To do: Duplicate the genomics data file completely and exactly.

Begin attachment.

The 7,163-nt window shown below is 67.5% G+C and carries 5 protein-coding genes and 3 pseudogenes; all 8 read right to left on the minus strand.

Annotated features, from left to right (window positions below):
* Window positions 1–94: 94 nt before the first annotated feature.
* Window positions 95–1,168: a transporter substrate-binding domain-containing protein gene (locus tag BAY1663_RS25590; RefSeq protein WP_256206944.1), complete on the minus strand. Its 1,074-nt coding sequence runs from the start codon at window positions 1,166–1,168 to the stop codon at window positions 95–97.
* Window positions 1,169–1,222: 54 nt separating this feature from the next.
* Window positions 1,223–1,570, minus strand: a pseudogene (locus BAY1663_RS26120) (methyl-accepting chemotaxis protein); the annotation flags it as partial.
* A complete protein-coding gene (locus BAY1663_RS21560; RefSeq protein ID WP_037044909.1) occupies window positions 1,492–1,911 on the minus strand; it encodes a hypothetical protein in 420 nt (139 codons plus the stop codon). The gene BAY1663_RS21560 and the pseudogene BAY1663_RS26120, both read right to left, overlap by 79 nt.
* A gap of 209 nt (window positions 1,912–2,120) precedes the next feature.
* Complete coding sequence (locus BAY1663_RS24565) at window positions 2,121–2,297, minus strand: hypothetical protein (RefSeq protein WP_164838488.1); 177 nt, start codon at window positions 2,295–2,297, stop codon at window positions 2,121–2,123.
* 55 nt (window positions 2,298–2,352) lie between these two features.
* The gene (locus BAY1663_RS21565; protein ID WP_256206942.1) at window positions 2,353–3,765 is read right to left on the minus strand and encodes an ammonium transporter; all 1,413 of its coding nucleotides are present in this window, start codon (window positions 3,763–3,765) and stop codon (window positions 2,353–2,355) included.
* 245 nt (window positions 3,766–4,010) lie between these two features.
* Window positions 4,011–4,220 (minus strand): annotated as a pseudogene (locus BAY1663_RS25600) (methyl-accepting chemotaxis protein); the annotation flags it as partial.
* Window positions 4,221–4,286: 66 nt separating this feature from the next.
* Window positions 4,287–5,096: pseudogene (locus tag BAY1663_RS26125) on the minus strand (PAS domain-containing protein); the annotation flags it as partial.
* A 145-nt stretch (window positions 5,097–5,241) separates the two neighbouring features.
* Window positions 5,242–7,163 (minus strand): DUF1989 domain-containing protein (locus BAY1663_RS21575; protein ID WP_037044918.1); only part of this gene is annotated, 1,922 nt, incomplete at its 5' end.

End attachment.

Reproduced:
The 7,163-nt window shown below is 67.5% G+C and carries 5 protein-coding genes and 3 pseudogenes; all 8 read right to left on the minus strand.

Annotated features, from left to right (window positions below):
* Window positions 1–94: 94 nt before the first annotated feature.
* Window positions 95–1,168: a transporter substrate-binding domain-containing protein gene (locus tag BAY1663_RS25590; RefSeq protein WP_256206944.1), complete on the minus strand. Its 1,074-nt coding sequence runs from the start codon at window positions 1,166–1,168 to the stop codon at window positions 95–97.
* Window positions 1,169–1,222: 54 nt separating this feature from the next.
* Window positions 1,223–1,570, minus strand: a pseudogene (locus BAY1663_RS26120) (methyl-accepting chemotaxis protein); the annotation flags it as partial.
* A complete protein-coding gene (locus BAY1663_RS21560; RefSeq protein ID WP_037044909.1) occupies window positions 1,492–1,911 on the minus strand; it encodes a hypothetical protein in 420 nt (139 codons plus the stop codon). The gene BAY1663_RS21560 and the pseudogene BAY1663_RS26120, both read right to left, overlap by 79 nt.
* A gap of 209 nt (window positions 1,912–2,120) precedes the next feature.
* Complete coding sequence (locus BAY1663_RS24565) at window positions 2,121–2,297, minus strand: hypothetical protein (RefSeq protein WP_164838488.1); 177 nt, start codon at window positions 2,295–2,297, stop codon at window positions 2,121–2,123.
* 55 nt (window positions 2,298–2,352) lie between these two features.
* The gene (locus BAY1663_RS21565; protein ID WP_256206942.1) at window positions 2,353–3,765 is read right to left on the minus strand and encodes an ammonium transporter; all 1,413 of its coding nucleotides are present in this window, start codon (window positions 3,763–3,765) and stop codon (window positions 2,353–2,355) included.
* 245 nt (window positions 3,766–4,010) lie between these two features.
* Window positions 4,011–4,220 (minus strand): annotated as a pseudogene (locus BAY1663_RS25600) (methyl-accepting chemotaxis protein); the annotation flags it as partial.
* Window positions 4,221–4,286: 66 nt separating this feature from the next.
* Window positions 4,287–5,096: pseudogene (locus tag BAY1663_RS26125) on the minus strand (PAS domain-containing protein); the annotation flags it as partial.
* A 145-nt stretch (window positions 5,097–5,241) separates the two neighbouring features.
* Window positions 5,242–7,163 (minus strand): DUF1989 domain-containing protein (locus BAY1663_RS21575; protein ID WP_037044918.1); only part of this gene is annotated, 1,922 nt, incomplete at its 5' end.